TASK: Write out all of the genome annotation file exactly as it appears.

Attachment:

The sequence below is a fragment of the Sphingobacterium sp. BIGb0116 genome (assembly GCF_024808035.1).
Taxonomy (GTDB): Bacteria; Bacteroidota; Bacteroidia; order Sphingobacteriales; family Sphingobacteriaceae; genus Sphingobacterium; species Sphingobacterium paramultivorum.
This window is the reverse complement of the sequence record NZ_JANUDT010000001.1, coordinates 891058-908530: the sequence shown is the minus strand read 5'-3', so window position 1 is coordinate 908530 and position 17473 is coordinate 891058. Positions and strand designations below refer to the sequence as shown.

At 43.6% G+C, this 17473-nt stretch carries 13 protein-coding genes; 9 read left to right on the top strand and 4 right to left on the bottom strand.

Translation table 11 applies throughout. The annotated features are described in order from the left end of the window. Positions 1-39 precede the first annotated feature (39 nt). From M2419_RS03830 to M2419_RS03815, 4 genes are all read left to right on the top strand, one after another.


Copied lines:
The sequence below is a fragment of the Sphingobacterium sp. BIGb0116 genome (assembly GCF_024808035.1).
Taxonomy (GTDB): Bacteria; Bacteroidota; Bacteroidia; order Sphingobacteriales; family Sphingobacteriaceae; genus Sphingobacterium; species Sphingobacterium paramultivorum.
This window is the reverse complement of the sequence record NZ_JANUDT010000001.1, coordinates 891058-908530: the sequence shown is the minus strand read 5'-3', so window position 1 is coordinate 908530 and position 17473 is coordinate 891058. Positions and strand designations below refer to the sequence as shown.

At 43.6% G+C, this 17473-nt stretch carries 13 protein-coding genes; 9 read left to right on the top strand and 4 right to left on the bottom strand.

Translation table 11 applies throughout. The annotated features are described in order from the left end of the window. Positions 1-39 precede the first annotated feature (39 nt). From M2419_RS03830 to M2419_RS03815, 4 genes are all read left to right on the top strand, one after another.